AT&T Still Pouting About Title II, Continues Bogus Fiber 'Investment Slowdown'

from the when-in-doubt,-pout dept

To try and slow down growing support for Title-II based neutrality rules, AT&T last month engaged in some fairly typical pouting for the telco, insisting the company would be freezing its "GigaPower" branded fiber investments until it gets what it wants (namely wimpier rules under Section 706). Of course as we noted at the time, AT&T has already been cutting back fixed-line network investment for many years to focus on wireless, and what fiber deployments it is engaged in are predominately what I like to call "fiber to the press release" -- or scattered, cherry-picked deployments dressed up to give the illusion the company is honestly and seriously competing with the likes of Google Fiber.

After the FCC's DirecTV merger review team uncharacteristically pressed AT&T to see its math, AT&T walked back the statement slightly -- insisting that the company was simply being misunderstood by the FCC. This week AT&T made it clear that no, the "we're going to freeze investment that barely existed in the first place" argument is in fact going to be the cornerstone of its fight against Title II.

A press release by the company announced this week that it would be delivering 1 Gbps "Gigapower" connections to an unspecified number of North Carolina locals in the Winston Salem area. Like most of AT&T's other fiber to the press release announcements, you'd be hard-pressed to find a single detail on the number of customers this deployment will reach, or any specific build locations listed. You will however find a cute little comment about how Title II will be to blame if this ambiguous deployment doesn't wind up being very big:
"President Obama's proposal in early November to regulate the entire Internet under rules from the 1930s designed for voice services injects significant uncertainty into the economics underlying AT&T's investment decisions. As a result, the company has paused consideration of any fiber investments that would go beyond its DIRECTV merger-related commitments, which includes previously announced fiber plans described above, until the rules are clarified."
In short, AT&T's press release says it's pausing all of its fiber investments except for the 2 million additional customers it's promising if the government approves its $48 billion acquisition of DirecTV.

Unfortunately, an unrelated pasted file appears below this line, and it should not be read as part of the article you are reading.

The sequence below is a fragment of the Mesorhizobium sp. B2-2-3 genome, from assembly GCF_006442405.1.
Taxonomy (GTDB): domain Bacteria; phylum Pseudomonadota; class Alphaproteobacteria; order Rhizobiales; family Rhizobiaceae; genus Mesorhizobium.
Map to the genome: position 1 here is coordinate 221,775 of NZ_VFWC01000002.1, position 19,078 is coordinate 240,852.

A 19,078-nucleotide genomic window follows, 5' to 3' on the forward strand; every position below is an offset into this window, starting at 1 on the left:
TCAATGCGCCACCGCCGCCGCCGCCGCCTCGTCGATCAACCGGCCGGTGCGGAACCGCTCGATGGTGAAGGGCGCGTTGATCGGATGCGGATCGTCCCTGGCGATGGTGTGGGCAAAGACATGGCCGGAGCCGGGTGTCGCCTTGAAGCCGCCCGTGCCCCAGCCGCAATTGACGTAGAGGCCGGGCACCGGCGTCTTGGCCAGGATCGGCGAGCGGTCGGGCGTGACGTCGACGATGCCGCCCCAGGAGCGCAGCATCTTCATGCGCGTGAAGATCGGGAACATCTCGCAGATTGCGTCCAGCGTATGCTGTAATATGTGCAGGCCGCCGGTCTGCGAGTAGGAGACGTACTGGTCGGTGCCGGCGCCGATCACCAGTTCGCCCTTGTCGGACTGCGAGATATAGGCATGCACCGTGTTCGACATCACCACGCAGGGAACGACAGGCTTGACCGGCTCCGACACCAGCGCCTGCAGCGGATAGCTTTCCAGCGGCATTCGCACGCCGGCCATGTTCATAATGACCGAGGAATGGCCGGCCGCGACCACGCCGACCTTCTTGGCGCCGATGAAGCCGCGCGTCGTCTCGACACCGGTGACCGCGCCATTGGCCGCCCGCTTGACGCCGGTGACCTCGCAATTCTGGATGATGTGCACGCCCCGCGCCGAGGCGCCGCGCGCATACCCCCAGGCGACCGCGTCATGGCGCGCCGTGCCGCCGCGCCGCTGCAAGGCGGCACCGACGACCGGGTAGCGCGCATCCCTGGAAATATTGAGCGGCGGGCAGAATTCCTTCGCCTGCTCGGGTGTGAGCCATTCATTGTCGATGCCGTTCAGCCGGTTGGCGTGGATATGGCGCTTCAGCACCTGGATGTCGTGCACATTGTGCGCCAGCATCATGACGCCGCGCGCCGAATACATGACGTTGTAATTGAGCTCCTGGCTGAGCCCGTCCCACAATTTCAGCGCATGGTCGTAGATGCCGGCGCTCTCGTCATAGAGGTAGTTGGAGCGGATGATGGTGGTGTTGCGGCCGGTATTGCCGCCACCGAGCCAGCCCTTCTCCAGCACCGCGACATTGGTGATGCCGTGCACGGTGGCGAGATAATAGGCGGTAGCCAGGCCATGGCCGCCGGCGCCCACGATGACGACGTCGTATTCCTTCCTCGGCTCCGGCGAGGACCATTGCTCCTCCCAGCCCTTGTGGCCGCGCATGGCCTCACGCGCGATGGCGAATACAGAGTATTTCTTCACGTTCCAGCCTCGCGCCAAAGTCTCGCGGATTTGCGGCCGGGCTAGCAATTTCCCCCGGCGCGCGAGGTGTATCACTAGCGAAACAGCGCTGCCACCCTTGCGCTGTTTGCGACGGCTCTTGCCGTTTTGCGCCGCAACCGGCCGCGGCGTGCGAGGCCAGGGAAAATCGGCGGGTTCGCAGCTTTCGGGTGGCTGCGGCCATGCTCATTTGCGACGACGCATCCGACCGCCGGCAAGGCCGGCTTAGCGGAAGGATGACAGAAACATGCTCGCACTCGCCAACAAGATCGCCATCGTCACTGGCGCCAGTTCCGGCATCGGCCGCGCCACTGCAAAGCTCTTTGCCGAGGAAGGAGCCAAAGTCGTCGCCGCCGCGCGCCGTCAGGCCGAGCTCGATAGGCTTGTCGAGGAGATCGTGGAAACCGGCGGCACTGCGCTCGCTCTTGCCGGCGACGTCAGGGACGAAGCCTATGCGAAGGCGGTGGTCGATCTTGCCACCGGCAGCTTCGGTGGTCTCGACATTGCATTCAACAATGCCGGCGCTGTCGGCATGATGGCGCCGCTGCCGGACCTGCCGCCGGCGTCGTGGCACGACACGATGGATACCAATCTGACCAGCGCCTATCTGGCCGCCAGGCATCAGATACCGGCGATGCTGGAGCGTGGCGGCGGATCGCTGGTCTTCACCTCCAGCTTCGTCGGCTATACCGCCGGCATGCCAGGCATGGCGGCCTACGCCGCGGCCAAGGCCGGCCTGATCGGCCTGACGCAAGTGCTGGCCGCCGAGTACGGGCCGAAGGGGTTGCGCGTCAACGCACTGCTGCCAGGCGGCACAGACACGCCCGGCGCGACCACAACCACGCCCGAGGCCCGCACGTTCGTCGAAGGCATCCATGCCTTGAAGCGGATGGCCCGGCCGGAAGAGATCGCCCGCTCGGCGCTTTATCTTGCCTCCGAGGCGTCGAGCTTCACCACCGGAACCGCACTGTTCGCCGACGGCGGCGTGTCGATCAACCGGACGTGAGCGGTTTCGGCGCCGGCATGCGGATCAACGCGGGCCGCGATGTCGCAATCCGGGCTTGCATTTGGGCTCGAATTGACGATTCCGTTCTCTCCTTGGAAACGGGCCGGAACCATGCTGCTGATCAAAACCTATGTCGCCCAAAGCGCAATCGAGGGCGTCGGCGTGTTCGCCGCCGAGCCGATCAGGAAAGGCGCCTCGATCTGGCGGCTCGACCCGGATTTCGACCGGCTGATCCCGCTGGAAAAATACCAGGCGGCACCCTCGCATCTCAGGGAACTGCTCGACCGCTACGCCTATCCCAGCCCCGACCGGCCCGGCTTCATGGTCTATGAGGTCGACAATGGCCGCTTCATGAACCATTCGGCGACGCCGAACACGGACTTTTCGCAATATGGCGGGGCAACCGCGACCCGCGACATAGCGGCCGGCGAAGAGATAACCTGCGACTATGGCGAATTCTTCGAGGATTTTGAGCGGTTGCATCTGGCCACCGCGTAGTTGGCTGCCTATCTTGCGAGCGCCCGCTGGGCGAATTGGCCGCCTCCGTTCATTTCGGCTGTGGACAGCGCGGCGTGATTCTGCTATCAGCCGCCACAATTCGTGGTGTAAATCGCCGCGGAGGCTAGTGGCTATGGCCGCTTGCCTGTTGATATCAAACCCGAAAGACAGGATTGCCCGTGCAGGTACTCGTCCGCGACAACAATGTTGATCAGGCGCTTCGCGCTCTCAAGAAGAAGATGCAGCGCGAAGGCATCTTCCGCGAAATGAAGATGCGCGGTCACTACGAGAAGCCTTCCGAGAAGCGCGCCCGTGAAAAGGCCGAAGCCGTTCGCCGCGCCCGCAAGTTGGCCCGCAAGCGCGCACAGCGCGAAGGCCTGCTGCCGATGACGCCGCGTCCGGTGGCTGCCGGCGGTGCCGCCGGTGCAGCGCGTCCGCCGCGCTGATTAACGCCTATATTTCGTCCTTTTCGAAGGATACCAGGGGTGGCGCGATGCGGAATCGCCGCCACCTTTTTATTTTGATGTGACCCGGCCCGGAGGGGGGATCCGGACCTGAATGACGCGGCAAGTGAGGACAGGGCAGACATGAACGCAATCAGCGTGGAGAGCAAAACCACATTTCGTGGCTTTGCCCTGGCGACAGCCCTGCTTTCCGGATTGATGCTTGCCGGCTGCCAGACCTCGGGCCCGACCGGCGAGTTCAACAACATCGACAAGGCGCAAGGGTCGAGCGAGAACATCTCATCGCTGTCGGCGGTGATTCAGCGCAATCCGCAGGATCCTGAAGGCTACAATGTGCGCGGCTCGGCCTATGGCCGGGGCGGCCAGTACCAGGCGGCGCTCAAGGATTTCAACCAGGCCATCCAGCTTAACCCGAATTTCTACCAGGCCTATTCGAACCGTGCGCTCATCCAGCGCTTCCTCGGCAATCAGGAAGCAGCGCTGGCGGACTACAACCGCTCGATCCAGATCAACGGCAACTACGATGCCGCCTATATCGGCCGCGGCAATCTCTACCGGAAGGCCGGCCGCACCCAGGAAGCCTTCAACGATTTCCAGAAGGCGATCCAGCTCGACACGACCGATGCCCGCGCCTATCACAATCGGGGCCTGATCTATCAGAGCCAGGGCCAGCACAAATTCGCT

One, that actually contradicts what the company just said to the FCC in a letter -- namely that its threat didn't include the company's 25 Gigapower geographical target markets. Two, because AT&T never actually bothered to say how many users its Gigapower upgrades would cover in the first place, it was able to pull two million of those already planned deployments aside (most affluent development communities or college campuses where fiber is already in the ground) and use them as regulator bait to get its DirecTV deal approved. It's all part of a long-standing shell game where AT&T fiddles with the numbers to create broadband coverage gaps, then promises regulators those gaps will be filled if only it's allowed to buy BellSouth T-Mobile DirecTV.

It's also worth noting that AT&T's offerings in North Carolina are part of the North Carolina Next Generation Network (NCNGN) initiative, an effort spearheaded by six municipalities and four leading research universities to create the kind of next-gen broadband networks AT&T has spent more than a decade fighting against. AT&T was one of eight companies that bid to participate in the program, and its decision to back away from the effort because of net neutrality rules largely only hurts AT&T. Similarly, you're supposed to ignore that AT&T (with the help of Time Warner Cable) was instrumental in passing a 2011 North Carolina state law that hamstrings local town and city efforts to improve broadband in the state (something AT&T's also busy doing in Kansas).